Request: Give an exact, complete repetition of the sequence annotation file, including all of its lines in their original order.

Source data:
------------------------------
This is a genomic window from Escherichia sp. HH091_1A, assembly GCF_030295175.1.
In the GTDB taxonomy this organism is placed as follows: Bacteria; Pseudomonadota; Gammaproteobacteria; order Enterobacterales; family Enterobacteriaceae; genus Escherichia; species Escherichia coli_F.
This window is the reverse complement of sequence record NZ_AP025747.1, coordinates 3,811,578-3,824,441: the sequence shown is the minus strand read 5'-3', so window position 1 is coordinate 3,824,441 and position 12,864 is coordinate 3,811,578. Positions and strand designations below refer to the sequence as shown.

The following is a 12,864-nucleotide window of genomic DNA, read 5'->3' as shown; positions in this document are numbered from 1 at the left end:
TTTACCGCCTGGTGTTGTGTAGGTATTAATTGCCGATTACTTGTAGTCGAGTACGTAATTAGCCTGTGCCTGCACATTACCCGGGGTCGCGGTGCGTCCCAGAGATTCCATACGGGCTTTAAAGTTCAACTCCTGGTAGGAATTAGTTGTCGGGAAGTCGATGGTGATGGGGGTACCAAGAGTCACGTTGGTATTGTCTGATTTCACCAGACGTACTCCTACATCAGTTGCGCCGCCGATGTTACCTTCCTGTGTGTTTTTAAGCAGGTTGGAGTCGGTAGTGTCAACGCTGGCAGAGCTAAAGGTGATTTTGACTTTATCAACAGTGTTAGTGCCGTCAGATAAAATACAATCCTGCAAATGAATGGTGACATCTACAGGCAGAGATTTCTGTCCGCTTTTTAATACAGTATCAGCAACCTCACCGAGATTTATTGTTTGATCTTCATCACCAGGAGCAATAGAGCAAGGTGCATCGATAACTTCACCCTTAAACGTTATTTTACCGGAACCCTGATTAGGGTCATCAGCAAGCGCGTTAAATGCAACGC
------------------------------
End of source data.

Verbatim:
This is a genomic window from Escherichia sp. HH091_1A, assembly GCF_030295175.1.
In the GTDB taxonomy this organism is placed as follows: Bacteria; Pseudomonadota; Gammaproteobacteria; order Enterobacterales; family Enterobacteriaceae; genus Escherichia; species Escherichia coli_F.
This window is the reverse complement of sequence record NZ_AP025747.1, coordinates 3,811,578-3,824,441: the sequence shown is the minus strand read 5'-3', so window position 1 is coordinate 3,824,441 and position 12,864 is coordinate 3,811,578. Positions and strand designations below refer to the sequence as shown.

The following is a 12,864-nucleotide window of genomic DNA, read 5'->3' as shown; positions in this document are numbered from 1 at the left end:
TTTACCGCCTGGTGTTGTGTAGGTATTAATTGCCGATTACTTGTAGTCGAGTACGTAATTAGCCTGTGCCTGCACATTACCCGGGGTCGCGGTGCGTCCCAGAGATTCCATACGGGCTTTAAAGTTCAACTCCTGGTAGGAATTAGTTGTCGGGAAGTCGATGGTGATGGGGGTACCAAGAGTCACGTTGGTATTGTCTGATTTCACCAGACGTACTCCTACATCAGTTGCGCCGCCGATGTTACCTTCCTGTGTGTTTTTAAGCAGGTTGGAGTCGGTAGTGTCAACGCTGGCAGAGCTAAAGGTGATTTTGACTTTATCAACAGTGTTAGTGCCGTCAGATAAAATACAATCCTGCAAATGAATGGTGACATCTACAGGCAGAGATTTCTGTCCGCTTTTTAATACAGTATCAGCAACCTCACCGAGATTTATTGTTTGATCTTCATCACCAGGAGCAATAGAGCAAGGTGCATCGATAACTTCACCCTTAAACGTTATTTTACCGGAACCCTGATTAGGGTCATCAGCAAGCGCGTTAAATGCAACGC